The political history of Switzerland is divided, as well with regard to the national whole as to the separate Cantons, into two great periods. The great turning point is the year 1798, when, as result of the French Revolution and through the immediate interference of the French Republic, the old Confederation, with its system of different leagues, protectorates, “gemeinen Herrschaften ” (common subject territories), was destroyed and the manifold democratic, aristocratic, and monarchical constitutions of the individual members of the Confederacy were swept away. In its place the Helvetic unitary State was erected on the foundation of the sovereignty of the people. This Helvetic Republic, however, only lasted five years. By the Mediation Constitution of 1803, forced upon Switzerland by Bonaparte, then First Consul, Switzerland was again changed back into a compound state, viz, a federal state, and the Cantons were again made states. After the downfall of the Napoleonic Empire (1813) and under the influence of the reaction of that period, the Constitution of the Federal State of 1803 was replaced by a simple Confederacy. However, in opposition to the anorganic conditions before 1798, Switzerland yet remained a Confederacy held
together by uniform institutions. The Confederacy of 1815 lasted until the year 1848. As in the United States in the war of secession, thus also in Switzerland in the year 1847 there was a secession to fight against; it was the so-called “Sonderbund.” The Federal treaty of 1815 had proved too weak to hold together the Cantons which, notably through religious questions, had come into conflict with each other. Therefore, a powerful national Government had to be created, which could give to Switzerland necessary strength and unity on the outside and firm coherence on the inside. This was reached through the Federal Constitution of 1848, which is based mainly on the same principles as the Constitution of the United States. This Constitution has since then been revised, at several times, especially by the total revision of 1874, and always in the sense of broadening the competencies of the Federal Government at the cost of the Cantons and of strengthening the immediate supremacy of the people at the expense of purely representative government. The fundamental relations between the Confederacy and the Cantons and of the Cantons among themselves, however, have remained unchanged.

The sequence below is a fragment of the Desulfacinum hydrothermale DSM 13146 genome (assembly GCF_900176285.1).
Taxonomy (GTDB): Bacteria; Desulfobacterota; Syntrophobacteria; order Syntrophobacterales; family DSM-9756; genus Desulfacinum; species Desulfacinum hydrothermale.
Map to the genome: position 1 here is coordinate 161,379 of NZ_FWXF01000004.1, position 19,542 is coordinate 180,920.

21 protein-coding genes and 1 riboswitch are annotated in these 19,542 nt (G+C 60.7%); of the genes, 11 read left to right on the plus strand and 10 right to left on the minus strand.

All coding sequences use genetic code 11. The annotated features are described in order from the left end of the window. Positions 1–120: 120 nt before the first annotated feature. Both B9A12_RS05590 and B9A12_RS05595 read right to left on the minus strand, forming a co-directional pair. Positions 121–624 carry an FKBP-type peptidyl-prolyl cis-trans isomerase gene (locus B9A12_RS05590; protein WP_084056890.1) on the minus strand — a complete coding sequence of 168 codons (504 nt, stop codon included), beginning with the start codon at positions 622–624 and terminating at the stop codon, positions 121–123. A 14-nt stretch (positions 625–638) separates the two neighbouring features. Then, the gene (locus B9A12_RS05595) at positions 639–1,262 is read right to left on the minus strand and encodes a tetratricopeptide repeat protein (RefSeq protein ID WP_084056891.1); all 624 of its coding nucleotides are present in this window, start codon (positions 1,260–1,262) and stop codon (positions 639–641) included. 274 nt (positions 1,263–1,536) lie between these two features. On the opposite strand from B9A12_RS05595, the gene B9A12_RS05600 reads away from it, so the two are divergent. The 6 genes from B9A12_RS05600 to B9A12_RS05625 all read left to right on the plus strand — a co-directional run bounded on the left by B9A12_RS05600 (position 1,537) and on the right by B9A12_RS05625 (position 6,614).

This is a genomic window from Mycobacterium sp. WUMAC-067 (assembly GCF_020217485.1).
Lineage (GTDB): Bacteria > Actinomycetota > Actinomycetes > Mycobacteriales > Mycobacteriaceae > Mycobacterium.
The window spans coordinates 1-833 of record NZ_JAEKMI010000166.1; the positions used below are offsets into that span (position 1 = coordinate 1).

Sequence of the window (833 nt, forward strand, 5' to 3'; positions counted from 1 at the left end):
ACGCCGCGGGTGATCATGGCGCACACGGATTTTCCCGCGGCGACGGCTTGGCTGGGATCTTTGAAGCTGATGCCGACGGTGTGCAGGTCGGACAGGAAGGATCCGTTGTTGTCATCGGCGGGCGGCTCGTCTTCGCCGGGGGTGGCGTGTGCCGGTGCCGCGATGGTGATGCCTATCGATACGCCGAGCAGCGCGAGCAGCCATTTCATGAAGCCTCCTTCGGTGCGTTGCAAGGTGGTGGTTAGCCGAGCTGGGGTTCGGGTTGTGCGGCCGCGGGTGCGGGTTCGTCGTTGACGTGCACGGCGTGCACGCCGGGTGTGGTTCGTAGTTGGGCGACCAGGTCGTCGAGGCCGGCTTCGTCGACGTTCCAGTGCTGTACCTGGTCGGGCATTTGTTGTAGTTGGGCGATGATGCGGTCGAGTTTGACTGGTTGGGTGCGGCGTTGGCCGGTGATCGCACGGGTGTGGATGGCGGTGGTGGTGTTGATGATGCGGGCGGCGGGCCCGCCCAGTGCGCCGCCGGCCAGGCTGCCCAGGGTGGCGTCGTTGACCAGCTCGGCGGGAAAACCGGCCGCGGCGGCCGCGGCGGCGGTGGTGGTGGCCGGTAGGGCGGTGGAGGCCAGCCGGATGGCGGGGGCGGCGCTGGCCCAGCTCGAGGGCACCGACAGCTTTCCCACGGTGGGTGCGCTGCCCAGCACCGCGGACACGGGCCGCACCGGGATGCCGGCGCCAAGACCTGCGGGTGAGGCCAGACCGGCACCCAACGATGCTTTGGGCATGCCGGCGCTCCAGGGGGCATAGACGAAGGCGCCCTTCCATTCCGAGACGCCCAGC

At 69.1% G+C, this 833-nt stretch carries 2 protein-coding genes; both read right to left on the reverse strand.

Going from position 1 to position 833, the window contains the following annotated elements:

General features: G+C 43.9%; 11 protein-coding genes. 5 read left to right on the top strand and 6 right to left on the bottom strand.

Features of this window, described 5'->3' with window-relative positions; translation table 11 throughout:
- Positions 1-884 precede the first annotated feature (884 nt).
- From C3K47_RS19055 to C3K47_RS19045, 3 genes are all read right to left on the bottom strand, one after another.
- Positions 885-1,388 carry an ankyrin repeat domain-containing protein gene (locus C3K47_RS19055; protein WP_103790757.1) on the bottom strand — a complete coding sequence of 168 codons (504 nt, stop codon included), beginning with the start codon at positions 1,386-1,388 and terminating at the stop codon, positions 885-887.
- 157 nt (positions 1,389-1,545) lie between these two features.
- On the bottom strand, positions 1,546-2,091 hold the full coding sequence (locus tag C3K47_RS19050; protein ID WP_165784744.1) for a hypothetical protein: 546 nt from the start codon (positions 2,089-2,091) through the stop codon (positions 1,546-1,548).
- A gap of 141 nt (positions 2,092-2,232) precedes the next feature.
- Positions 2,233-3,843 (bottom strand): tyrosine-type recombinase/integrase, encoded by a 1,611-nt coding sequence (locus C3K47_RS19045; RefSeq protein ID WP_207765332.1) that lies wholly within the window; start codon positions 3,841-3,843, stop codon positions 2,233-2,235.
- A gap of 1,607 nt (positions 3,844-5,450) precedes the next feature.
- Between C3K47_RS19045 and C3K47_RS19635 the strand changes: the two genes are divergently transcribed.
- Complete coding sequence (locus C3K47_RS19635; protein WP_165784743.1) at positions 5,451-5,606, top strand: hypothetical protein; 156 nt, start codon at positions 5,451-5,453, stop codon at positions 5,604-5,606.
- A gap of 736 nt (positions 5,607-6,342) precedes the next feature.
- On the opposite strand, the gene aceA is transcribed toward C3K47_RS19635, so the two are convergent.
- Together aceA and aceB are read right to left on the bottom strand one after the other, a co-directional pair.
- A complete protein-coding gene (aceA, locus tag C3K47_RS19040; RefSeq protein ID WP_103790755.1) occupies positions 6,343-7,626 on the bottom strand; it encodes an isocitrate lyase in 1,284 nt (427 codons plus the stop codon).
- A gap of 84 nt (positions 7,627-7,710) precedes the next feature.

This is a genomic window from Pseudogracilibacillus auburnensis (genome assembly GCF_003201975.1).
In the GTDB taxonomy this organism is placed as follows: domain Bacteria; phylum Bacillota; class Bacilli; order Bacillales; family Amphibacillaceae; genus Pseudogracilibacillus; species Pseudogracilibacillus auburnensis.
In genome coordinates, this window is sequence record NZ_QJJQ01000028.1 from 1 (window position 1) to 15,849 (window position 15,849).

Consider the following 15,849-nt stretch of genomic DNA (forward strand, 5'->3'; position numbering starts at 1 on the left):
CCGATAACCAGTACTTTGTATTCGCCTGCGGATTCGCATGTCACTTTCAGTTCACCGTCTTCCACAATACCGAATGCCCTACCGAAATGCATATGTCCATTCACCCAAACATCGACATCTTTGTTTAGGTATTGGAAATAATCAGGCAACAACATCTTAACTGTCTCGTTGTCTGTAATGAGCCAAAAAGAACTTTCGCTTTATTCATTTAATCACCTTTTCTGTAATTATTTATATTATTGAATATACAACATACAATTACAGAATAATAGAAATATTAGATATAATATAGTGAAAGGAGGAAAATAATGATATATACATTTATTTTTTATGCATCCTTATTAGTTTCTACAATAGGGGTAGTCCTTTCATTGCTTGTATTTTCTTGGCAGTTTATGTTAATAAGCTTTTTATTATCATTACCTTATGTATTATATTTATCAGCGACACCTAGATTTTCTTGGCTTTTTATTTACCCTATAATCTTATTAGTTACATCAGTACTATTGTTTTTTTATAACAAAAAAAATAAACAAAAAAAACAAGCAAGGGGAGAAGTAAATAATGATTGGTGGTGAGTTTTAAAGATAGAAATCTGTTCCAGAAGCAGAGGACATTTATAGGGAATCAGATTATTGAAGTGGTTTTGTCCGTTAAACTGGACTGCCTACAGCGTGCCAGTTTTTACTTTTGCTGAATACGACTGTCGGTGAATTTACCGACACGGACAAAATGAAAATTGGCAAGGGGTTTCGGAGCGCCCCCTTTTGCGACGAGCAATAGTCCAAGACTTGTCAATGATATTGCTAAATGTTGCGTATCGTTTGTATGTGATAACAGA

II. HISTORICAL DEVELOPMENT (1291–1848) The development of the Swiss Cantons into states and the origin of the Swiss Confederation is not the result of a single historical event, but the outcome of a long development. The Cantons of the present day were, in the eighteenth century, a part of the German Empire. Some of them were cities subject to the Emperor alone; others were a part of duchies, counties, and other possessions of territorial lords; others were associations of free peasants. The measure of their self-government varied a great deal; they were not states in the same sense as to-day, not even in that of the Middle Ages. In the thirteenth century, during the interregnum of 12501273, the German realm had completely ceased to represent. an effective sovereignty such as protects the rights of the people, and the Habsburg family, who rose to the Throne with Rudolph I (1273), did not carry out national, imperial policies, but an expansive system of Austrian home policies, so that the communities menaced thereby